Jewish Genealogy – The Anti-Cult?

Not too long ago, Kerry Scott wrote a blog post about Source Citations: Church or Cult? Most genealogists who have ever attended a conference, or wished they had, belong to one of those, with their copies of Evidence Explained and citing their sources in small print at the bottom of every client report and in their own genealogy database. More recently, Joan Miller (Luxegen) put in her two cents on the subject with Good, Better, Best, as did a few other bloggers in between.

Does that mean the world of Jewish genealogy is the anti-cult? Go to an IAJGS conference (International Association of Jewish Genealogical Societies) and you’ll be hard pressed to find someone who has heard of Evidence Explained or knows what the Genealogical Proof Standard is. Sure, there are a few that do; those who have been in professional genealogy for a long time, the rare certified or accredited genealogist in the crowd, or someone from outside the Jewish genealogy world who’s “visiting” us that year. There might even be a vendor selling copies of EE. But the general population of attendees has no idea.

At the NGS conference I attended in 2010, it seemed like half the sessions were about one of those two subjects: citing sources or the GPS. At IAJGS, the sessions are about what records are available from New York, Poland, Ukraine, Russia, etc., how to translate them, how to order them, Jewish history, Sephardic research (Jews from Spain), Rabbinic genealogy — nothing about citing sources or the GPS. There are sessions on methodology, just not the same methods apply.

Clients don’t care about source citations. I have never had a client ask me where I found a record, or where I searched and didn’t find a record. Of course, this information is already in their client reports. With the exception of the one company that requested EE-type citations (and they completed them for me), other genealogists I’ve worked for also seem to be unconcerned with detailed source citations. The most I’ve been asked (only once) was, “On what film did you find the record?”, to which I replied, “It’s in the file name.” Ever since NGS, I have added that information to all my scanned file names and been a little more specific with my sources, but still not remotely up to EE standards.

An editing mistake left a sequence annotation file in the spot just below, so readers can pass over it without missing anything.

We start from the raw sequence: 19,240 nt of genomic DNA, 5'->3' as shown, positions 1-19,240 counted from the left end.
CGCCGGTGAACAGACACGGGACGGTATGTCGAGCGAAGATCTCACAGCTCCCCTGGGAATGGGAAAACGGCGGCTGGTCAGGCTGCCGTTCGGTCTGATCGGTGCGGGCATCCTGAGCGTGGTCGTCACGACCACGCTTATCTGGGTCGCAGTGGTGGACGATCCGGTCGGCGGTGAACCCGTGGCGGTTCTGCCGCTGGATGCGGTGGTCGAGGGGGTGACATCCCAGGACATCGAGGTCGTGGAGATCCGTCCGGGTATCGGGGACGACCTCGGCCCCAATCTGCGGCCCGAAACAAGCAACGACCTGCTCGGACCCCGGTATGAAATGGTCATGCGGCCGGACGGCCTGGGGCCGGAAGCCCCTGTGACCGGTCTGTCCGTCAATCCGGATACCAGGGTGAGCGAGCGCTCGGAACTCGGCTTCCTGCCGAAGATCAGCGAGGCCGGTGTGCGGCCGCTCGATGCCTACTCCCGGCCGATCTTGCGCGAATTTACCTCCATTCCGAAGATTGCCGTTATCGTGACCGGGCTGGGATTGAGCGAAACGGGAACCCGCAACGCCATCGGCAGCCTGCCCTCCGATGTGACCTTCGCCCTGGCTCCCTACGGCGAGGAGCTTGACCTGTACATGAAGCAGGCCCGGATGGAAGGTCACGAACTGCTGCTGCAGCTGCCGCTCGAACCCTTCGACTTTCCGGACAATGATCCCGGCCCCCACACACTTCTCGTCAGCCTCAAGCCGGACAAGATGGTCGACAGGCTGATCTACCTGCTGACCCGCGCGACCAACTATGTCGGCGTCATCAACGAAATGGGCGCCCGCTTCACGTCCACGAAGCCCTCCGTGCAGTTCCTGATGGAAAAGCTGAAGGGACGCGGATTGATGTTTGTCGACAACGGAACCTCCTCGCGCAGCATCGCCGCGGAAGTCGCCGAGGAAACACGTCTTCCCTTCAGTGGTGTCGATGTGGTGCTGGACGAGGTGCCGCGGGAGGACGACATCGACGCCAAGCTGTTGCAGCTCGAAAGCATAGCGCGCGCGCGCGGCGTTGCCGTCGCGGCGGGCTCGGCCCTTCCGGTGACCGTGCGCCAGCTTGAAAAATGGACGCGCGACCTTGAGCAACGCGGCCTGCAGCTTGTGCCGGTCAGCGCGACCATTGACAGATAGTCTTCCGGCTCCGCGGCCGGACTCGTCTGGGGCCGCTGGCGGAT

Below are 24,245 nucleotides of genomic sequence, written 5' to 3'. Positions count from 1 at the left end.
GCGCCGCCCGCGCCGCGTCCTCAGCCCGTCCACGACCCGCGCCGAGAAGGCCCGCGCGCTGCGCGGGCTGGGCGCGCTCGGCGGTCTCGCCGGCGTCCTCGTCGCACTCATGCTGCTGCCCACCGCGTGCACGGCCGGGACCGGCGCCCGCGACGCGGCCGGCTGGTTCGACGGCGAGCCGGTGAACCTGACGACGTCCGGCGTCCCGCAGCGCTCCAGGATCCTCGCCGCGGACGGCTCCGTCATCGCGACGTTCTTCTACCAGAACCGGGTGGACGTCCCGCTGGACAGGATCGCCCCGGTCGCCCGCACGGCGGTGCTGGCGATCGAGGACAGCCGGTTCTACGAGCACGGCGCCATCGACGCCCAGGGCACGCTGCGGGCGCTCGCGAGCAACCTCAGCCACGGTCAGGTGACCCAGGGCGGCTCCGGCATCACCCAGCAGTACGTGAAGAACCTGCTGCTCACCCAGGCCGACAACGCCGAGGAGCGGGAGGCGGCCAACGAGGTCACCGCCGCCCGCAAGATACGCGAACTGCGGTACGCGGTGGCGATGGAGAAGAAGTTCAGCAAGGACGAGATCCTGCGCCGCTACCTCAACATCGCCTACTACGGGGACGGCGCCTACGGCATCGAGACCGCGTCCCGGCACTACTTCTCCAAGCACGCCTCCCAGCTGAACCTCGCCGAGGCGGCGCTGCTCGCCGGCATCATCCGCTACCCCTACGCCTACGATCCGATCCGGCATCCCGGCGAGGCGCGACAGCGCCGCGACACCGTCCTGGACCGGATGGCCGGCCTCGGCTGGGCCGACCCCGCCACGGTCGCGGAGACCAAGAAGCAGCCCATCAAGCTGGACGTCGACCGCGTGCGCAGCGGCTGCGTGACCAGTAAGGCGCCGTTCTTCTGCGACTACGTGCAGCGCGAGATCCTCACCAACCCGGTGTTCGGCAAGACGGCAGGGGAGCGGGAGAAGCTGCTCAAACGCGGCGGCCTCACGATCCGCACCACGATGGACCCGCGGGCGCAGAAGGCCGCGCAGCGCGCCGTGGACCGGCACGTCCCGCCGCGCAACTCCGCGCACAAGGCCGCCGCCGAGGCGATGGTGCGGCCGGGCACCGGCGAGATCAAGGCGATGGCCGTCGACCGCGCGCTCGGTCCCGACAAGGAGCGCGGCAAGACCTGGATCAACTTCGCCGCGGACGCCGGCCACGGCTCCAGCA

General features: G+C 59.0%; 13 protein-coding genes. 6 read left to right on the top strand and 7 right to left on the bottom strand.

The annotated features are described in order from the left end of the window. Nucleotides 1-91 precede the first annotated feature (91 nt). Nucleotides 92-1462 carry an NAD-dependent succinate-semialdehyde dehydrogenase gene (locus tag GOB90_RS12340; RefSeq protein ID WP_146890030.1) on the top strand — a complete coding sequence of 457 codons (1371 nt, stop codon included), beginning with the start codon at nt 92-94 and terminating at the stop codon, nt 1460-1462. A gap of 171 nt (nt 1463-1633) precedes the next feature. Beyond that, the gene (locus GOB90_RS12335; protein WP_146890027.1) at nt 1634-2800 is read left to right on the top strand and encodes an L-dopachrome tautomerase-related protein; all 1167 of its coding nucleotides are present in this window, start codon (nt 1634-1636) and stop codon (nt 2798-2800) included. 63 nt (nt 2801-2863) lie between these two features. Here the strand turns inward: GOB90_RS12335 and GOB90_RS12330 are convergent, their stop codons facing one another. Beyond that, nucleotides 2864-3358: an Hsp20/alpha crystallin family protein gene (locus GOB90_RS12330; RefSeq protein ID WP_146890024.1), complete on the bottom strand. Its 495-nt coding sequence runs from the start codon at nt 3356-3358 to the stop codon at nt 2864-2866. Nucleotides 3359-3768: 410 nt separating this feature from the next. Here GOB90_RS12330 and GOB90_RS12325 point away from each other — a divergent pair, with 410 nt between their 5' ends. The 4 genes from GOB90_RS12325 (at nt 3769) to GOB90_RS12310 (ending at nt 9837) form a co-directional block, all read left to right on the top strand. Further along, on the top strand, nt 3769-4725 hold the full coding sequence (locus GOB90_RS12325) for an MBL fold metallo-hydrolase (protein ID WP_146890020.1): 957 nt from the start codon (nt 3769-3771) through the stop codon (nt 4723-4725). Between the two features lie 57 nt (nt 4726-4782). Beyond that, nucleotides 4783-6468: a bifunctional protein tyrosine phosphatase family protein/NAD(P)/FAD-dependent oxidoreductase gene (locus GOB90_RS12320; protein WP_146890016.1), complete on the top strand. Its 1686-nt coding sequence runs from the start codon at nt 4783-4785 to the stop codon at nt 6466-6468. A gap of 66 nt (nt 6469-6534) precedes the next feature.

I am obsessive about keeping track of my sources for my own research and my clients. If I add a person or an event to my own database, there is a source for it. Just like everyone else, some of my earlier work had no sources, but everything was eventually given a source in one of my revisions.

While some genealogists may freak out when they read that I don’t follow these rules, I hope they realize that I do have citations for everything, just not in their style. If it wasn’t important enough to mention at the IAJGS conferences, I didn’t much pay attention even if I saw it online, and I just haven’t switched over. That doesn’t make me a bad genealogist, it just means I don’t follow all the “rules”. I can check any information in my database to find the source, whether it was from a primary document, a census, or from a relative, to compare with any new information and determine what source should be more trusted.

Will I ever change my source citations to the EE-style? Possibly. But not today.

5 thoughts on “Jewish Genealogy – The Anti-Cult?”

  1. I agree with you Banai. As I mentioned in my blog post on Good, Better, Best, I don’t get into the nitty gritty of the citation format until we are ready to publish. I do have detailed records of the sources but they aren’t all in ‘perfect’ EE format.

    1. I see that line in your blog post now. It slipped my mind when I wrote this. But you still probably cite a little closer to EE than I do in your “everyday” research.

  2. Since turning pro three years ago, I have become much more aware of this issue. And as I get older and wonder about my own research heirs (I should be so fortunate!), I know it is important for my own research as well.

    But the fact is that none of my clients expect it, not even the attorneys. (They certainly wouldn’t want to pay for the additional time it would take!) In fact no one even wants the kind of orderly bound report that I have seen from some of the long-time pros. And I certainly have neither the time nor the patience to “cite up” my own old research.

    So I quite identify with what Banai writes here.

    As it happens, I intend to mention one aspect of this issue at the beginning of my presentation at the DC Conference “BEYOND A REASONABLE DOUBT – what you know vs what you can prove.” The EE people would probably throw me out of the room.

    1. I have worked for other researchers who are working for attorneys. The only time I’ve been asked to even try to cite sources EE-style was for that one genealogy company.

      That sounds like an interesting session for IAJGS. I know a few things that I’ve been trying to prove for years. Will you be explaining when it’s OK to add the data into your database even when you still can’t prove it?

      1. Yes, but as a recommendation, not as an authority.

        (Who am I to give permission.)

        I will weigh the pros and cons with examples. two of those examples appeared in print last year – one in The G and one in Avotaynu.

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